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The major works of Erich Loest 1950-1985
thesisposted on 2010-11-22, 16:23 authored by Patricia E. Buckley
The aim of this thesis is to contribute to existing research on individual GDR authors by providing the first in-depth study of Erich Loest's life and work in any language. The study divides Loest's life and works into three parts, the divisions corresponding to what Loest regards as the most prominent milestones in his life. The first period, 1950-57, covers Loest's phase as a socialist realist writer in post-war Germany. Analysis of his work during this period shows how Loest was keen to display his commitment to the Marxist-Leninist ideology of the GDR, by adhering strictly to the principles of socialist realism as laid down by the SED. The second stage of Loest's career is marked by his release from Bautzen prison where he had served seven years for alleged counter-revolutionary activities. His post-Bautzen works are characterised by growing concern for the rights of the individual as opposed to the welfare of the state as a whole. The final section of this study deals with those works published since Loest's move to the West in 1981, since when he has largely continued to rely on his knowledge of the GDR as the basis of his novels. In investigating these three phases I shall argue that Loest is a writer who deserves to be included in any analysis of the evolution of GDR literature, if only because his career as a writer began in 1950 just after the founding of the state, and thus bears eloquent witness to the development of GDR literature and society over a period of more than thirty years. As part of this study an interview was conducted with Loest at his home in Bad Godesberg in order to obtain further information, particularly regarding his earlier works, which are largely unknown in the West. The conclusion of the study is that the novels Es geht seinen Gang and Volkerschlachtdenkmal, represent Loest's greatest achievements.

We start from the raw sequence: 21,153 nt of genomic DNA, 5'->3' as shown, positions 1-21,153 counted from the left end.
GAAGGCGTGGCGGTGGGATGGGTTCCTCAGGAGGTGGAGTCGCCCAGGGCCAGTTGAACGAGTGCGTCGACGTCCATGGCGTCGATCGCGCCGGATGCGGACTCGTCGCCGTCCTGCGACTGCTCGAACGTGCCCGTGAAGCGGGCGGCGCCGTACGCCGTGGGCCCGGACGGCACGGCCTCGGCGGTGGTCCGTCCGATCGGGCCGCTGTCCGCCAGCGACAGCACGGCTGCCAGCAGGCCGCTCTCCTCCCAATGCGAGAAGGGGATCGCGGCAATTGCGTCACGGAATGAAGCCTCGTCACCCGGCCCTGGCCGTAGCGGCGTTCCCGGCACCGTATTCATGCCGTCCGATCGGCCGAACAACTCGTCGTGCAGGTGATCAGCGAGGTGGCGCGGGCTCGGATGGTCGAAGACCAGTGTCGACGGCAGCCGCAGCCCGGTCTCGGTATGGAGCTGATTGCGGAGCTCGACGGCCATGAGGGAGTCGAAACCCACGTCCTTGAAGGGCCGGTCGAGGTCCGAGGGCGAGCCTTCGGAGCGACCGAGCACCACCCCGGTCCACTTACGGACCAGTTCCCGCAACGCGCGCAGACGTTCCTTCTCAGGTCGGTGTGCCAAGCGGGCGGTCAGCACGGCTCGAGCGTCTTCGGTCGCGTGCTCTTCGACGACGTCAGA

- The Arts, English and Drama
- English and Drama
Publisher© Patricia E. Buckley
NotesA Doctoral Thesis. Submitted in partial fulfillment of the requirements for the award of Doctor of Philosophy of Loughborough University. If you are the author of this thesis and would like to make it openly available in the Institutional Repository please contact: firstname.lastname@example.org
EThOS Persistent IDuk.bl.ethos.328526